Friends of the Earth, Inc. v. Laidlaw Environmental Services, Inc.
Friends of the Earth, Inc. et al. v. Laidlaw Environmental Services, Inc., 528 U.S. 167 (2000), was a United States Supreme Court case that addressed the law regarding standing to sue and mootness.
|Friends of the Earth, Inc., et al. v. Laidlaw Environmental Services, Inc.|
|Argued October 12, 1999|
Decided January 12, 2000
|Full case name||Friends of the Earth, Incorporated, et al. v. Laidlaw Environmental Services (TOC), Incorporated|
|Citations||528 U.S. 167 (more)|
|Prior||On writ of certiorari to the United States Court of Appeals for the Fourth Circuit|
|Plaintiff residents in the area of North Tyger River had standing to sue an industrial polluter against whom various deterrent civil penalties were being pursued.|
|Majority||Ginsburg, joined by Rehnquist, Stevens, O'Connor, Kennedy, Souter, Breyer|
|Dissent||Scalia, joined by Thomas|
|U.S. Const. art. III|
The Court held that the plaintiff residents in the area of South Carolina's North Tyger River had standing to sue an industrial polluter, against whom various deterrent civil penalties were being pursued. Standing was properly based on the fact that the residents alleged that they would have used the river for recreational purposes, but could not because of the pollution.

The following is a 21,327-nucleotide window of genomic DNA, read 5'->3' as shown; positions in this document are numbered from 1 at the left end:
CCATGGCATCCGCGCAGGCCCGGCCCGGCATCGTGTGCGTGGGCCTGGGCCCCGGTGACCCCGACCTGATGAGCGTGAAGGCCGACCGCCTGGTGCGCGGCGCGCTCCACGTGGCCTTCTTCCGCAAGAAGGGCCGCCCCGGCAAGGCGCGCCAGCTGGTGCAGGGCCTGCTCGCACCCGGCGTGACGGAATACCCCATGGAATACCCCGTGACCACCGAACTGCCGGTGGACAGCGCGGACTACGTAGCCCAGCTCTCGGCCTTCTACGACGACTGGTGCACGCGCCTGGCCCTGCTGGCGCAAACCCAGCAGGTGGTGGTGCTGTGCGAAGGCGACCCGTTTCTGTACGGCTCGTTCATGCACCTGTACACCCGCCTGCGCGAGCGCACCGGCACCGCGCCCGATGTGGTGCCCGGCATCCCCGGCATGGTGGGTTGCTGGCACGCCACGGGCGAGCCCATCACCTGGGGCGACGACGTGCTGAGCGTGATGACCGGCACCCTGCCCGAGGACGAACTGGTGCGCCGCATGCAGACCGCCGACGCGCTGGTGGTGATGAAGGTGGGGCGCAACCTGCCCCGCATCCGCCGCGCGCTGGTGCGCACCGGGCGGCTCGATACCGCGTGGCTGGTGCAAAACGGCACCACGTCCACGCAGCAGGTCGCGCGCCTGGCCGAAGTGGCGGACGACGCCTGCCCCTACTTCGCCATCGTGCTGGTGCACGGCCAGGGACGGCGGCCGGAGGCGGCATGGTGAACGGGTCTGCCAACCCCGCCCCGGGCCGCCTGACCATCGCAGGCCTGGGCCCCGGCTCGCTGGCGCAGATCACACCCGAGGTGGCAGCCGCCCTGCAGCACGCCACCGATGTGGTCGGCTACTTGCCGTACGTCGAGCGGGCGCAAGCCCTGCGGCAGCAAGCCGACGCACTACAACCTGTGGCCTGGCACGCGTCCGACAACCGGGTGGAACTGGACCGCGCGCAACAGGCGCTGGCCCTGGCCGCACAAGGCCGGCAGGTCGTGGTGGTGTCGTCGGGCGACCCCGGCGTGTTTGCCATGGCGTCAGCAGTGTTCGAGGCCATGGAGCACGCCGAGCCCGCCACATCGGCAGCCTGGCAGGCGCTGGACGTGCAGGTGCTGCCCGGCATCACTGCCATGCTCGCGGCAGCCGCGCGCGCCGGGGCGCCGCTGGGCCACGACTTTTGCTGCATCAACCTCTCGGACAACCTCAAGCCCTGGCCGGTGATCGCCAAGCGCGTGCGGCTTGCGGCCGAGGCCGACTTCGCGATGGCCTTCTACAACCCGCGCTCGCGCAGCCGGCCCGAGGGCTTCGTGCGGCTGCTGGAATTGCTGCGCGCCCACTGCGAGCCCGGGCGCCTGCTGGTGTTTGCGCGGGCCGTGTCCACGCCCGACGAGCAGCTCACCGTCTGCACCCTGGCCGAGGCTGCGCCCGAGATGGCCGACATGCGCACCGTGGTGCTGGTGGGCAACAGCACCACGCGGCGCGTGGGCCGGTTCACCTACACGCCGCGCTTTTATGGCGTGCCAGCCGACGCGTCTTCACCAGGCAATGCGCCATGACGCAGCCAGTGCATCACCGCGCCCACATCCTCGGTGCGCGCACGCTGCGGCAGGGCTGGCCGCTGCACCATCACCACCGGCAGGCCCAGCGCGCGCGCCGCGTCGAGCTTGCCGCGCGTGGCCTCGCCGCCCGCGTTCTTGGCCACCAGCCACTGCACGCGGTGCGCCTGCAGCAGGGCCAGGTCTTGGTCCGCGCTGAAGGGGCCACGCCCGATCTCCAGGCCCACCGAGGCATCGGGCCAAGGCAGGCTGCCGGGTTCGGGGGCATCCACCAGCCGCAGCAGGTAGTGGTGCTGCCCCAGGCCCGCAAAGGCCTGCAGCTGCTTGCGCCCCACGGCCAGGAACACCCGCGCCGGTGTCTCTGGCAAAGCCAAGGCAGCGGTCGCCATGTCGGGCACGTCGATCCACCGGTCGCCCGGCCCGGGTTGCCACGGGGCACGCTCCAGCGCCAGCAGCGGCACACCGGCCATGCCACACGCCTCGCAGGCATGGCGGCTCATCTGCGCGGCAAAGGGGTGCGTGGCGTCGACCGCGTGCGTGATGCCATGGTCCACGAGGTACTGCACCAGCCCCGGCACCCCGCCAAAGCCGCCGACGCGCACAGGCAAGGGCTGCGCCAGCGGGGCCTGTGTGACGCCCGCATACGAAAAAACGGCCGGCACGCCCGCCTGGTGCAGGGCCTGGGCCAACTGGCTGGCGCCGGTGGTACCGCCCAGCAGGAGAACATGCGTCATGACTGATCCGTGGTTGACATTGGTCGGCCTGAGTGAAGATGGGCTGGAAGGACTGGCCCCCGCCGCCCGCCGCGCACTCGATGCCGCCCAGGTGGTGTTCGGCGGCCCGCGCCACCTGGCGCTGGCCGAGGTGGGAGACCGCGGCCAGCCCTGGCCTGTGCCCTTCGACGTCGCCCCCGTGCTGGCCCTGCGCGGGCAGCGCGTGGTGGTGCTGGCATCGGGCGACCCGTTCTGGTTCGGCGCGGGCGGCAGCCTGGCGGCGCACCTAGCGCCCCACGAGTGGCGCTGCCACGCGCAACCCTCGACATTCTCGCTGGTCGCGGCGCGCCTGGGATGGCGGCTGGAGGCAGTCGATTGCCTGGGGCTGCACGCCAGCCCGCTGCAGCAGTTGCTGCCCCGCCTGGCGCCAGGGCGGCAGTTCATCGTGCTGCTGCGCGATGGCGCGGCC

The defendant polluter also claimed that the case was moot because it had ceased polluting, and had closed the factory responsible for the pollution complained of. The Court noted that the polluter still retained its license to operate such a factory, and could reopen similar operations elsewhere if not deterred by the fine sought. Therefore, the case was held not to be moot.
The Supreme Court's majority in Friends ruled that plaintiffs did not need to prove an actual (particular) harm to residents. Writing for the majority, Ruth Bader Ginsburg held that injury to the plaintiff came from lessening the "aesthetic and recreational values of the area" for residents and users of the river because of their knowledge of Laidlaw’s repeated violations of its clean water permit.
In addition, the case held that a civil penalty could be enforced against an entity even though the interests protected were private. The court agreed with Congress in holding that civil penalties in the Clean Water Act cases "do more than promote immediate compliance by limiting the defendant's economic incentive to delay its attainment of permit limits; they also deter future violations."
The 7-2 decision was written by Justice Ginsburg, and joined by Justices Rehnquist, Stevens, O'Connor, Kennedy, Souter, and Breyer. Stevens and Kennedy each filed a concurring opinion. Justice Scalia wrote a dissenting opinion, which was joined by Justice Thomas.